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Hopf, Till (2003) Conservation Plans and recreational Use. Conflicts and Opportunities under consideration of the "Allemansrätt" instancing the case of the Swedish Mountain Region.


Diese Auswertung wurde erstellt von: Till Hopf

 

SPORTARTEN

Andere Freizeitaktivitäten, Erholung am Gewässer, Jagd, Landgebundener Sport, Mountainbiking, Naturbeobachtung, Skilanglauf, Spaziergang mit Hund, Tourenskilauf, Trekking, Wandern/Geländelauf, Wintersport, Zelten

 

INHALT

Outdoor recreation habits in the Nordic mountain range have changed fundamentally during the last decades. Traditional forms of recreation, such as mountain walking and cross country skiing, have been superseded by more environmentally intrusive modern forms such as mountain biking, downhill skiing and snow-scooter driving. In addition, the continuing trend of urbanisation, increasing mobility, the growing trend of less physical white collar office work and a growing awareness of the importance of health and fitness have all combined to result in increasing numbers converging on the countryside for leisure activities. These changes in recreational habits have had an impact on the natural environment, which has necessitated changes in conservation policy.
This thesis is concerned with the evolution of outdoor recreation and conservation policy, the conflicts that have arisen between the two and the opportunities for the future in the Swedish mountain range. The allemansrätt is the focus of this study. Under this traditional right, which could be translated as "right of public access", the Swedish countryside is open to all. The Swedes are proud of their age-old freedom, which allows visitors to the countryside to roam wherever they like on the pre-condition that they adhere to basic courtesies.
However, through the allemansrätt the Swedish countryside has been open to the onslaught of modern recreational activities and the resulting degradation of the natural environment. The evolution of outdoor recreational practices in the Swedish mountain range is firstly described. This is followed by a discussion on the condition and development of Swedish and corresponding international conservation policies and practices, thus providing the foundation for a study of the role of the allemansrätt in the debate concerning recreational habits and conservation policy. The allemansrätt is next examined from a theoretical point of view in relation to the field of common pool resources. This is then followed by an
evaluation of field studies. Secondary data from a number of field studies allows for an in-depth analysis of the change in recreational patterns, their impact on the natural environment and the response of civil society in terms of conservation policy and environmental management.
Through this approach, a comprehensive account of the current situation in the Swedish mountain range is provided. This is the basis for the identification of
possible future trends in recreational use and conservation policy, as well as recommendations for environmental management and planning

SCHLUSSFOLGERUNGEN DES/DER AUTOR(INN)EN

It has been shown that pressure on the natural landscape is imposed by recreational use. Undoubtedly, this situation has to be subject to recreational planning as well as to conservation policy settings. However, it has been demonstrated that the impression of human induced destruction of the natural heritage by means of recreational activity and misuse of the allemansrätt institution is not reflected by the circumstances as a whole; some differentiation is required to assess the situation. Thence, some critical points have been identified, this being a visitor concentration in the southern parts of the mountain region and a shift in activity patterns towards facility-related, technically sophisticated recreational activities. Additionally, a disproportion between the historical origin of the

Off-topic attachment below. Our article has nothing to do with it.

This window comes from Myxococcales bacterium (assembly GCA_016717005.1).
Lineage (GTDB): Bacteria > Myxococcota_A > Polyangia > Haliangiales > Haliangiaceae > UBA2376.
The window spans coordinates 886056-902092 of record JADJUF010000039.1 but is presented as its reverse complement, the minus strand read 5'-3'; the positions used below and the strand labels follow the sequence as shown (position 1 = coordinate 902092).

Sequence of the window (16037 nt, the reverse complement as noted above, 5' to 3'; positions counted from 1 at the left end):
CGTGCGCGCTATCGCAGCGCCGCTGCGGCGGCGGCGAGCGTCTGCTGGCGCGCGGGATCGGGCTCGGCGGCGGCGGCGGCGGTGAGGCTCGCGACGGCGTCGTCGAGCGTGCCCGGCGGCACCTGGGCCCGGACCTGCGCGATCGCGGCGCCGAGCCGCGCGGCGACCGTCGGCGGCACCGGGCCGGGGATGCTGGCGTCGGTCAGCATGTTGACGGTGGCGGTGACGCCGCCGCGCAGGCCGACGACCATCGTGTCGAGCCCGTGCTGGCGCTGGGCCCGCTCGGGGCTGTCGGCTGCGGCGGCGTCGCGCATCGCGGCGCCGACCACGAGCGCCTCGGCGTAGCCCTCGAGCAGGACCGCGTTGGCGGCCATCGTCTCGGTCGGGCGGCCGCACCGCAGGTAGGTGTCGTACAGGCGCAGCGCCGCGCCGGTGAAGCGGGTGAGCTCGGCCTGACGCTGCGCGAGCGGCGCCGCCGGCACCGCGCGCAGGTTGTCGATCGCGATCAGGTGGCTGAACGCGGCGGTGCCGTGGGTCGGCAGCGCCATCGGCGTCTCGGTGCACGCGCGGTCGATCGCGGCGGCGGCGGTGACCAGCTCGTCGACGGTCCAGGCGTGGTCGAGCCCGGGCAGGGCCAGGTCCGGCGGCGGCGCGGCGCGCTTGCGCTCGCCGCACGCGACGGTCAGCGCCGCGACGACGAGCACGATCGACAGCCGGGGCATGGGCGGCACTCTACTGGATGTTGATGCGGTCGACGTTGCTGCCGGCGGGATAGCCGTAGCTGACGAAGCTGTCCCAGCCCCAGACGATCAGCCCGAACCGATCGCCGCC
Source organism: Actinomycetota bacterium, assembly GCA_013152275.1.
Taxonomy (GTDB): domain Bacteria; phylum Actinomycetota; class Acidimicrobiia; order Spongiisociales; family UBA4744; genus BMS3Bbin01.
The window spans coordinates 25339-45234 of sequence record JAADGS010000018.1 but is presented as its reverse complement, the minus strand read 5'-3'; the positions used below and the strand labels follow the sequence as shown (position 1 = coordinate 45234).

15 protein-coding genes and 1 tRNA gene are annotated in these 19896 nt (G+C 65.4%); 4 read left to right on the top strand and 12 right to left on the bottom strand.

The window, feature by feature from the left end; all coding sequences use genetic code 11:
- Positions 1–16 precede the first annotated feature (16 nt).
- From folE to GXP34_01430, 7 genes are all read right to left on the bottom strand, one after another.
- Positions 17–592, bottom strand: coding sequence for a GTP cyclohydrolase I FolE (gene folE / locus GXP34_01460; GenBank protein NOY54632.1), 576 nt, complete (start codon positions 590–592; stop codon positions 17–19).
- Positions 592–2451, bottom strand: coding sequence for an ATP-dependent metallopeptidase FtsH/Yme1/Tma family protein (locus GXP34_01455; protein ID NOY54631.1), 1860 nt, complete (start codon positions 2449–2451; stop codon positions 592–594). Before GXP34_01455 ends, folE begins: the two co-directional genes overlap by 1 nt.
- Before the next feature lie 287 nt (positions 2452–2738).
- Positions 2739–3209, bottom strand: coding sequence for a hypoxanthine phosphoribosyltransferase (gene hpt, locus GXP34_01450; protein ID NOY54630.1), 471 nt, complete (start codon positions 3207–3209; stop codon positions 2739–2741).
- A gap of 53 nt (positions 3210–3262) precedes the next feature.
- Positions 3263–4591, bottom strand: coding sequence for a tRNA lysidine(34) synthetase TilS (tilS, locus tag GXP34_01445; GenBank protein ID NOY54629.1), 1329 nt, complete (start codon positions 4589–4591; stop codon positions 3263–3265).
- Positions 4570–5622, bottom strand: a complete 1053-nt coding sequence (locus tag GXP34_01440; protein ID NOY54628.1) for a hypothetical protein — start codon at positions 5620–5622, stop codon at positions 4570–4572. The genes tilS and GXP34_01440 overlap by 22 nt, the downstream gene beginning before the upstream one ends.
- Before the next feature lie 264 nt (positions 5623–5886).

allemansrätt and its modern commercialised utilisation can be stated

 

BEZUG/QUELLE

Diese Publikation ist in der Präsenzbibliothek "Natursportinfo" im Freihandbereich der Zentralbibliothek der Sportwissenschaften an der Deutschen Sporthochschule Köln einsehbar, wie übrigens die meisten in der Datenbank aufgeführten Publikationen. Die Arbeiten sind dort entsprechend ihrer Kennung (ID-Nummer, hier 2912) sortiert.
Bestellungen sind gegen Gebühr möglich mit Mail an natursportinfo@dshs-koeln.de unter Angabe der Kennung (ID-Nummer).


UNTERSUCHUNGSGEBIET (Geo-Objekt, Naturraum, Bundesland)

Schweden; Regionen Dalarna, Jämtland, Västerbotten und Norrbotten. Das schwedische "Fjäll" (Gebirgsregion) erstreckt sich entlang der Grenze zu Norwegen über gut 1000 km von Dalarna im Süden bis nördlich des Polarkreises.

 

UNTERSUCHUNGSANSATZ (Typ der Analyse)

Literaturbasierte Analyse unter Berücksichtigung von nautwissenschaftlich-ökologischen sowie sozialwissenschaftlich-gesellschaftlichen Arbeiten.

 

BEWERTUNGSMETHODEN, KRITERIEN

Qualitative Analyse auf Basis vorhandenen Datenmaterials. Vergleich der traditionellen Nutzungsformen, unter denen das Jedermannsrecht entstanden ist, mit den aktuellen und zukünftigen Nutzungsanforderungen und -entwicklungen.

 

KONTROLLZUSTAND, AUSGANGSLAGE


EINWIRKUNGSDAUER

kurzzeitig bis langfristig.

 

EINWIRKUNGSART

akustisch, visuell, physisch

 

EINWIRKUNGSGRAD

leicht bis mittelschwer, besonders lokal auch schwer.

ART DER BEEINTRÄCHTIGUNG/AUSWIRKUNG

TIERART

  • Visuelle und akustische Beeinträchtigungen;
  • Habitatzerschneidungen

VEGETATIONSEINHEIT

  • Trittschäden;
  • Erosion

ÜBERTRAGBARKEIT AUF ÄHNLICHE LEBENSRÄUME?

Bedingt, da das Jedermannsrecht eine regionale Eigenart darstellt. Die generellen Auswirkungen von Erholungsnutzung in einem sensiblen Ökosystem sind aber sicherlich übertragbar.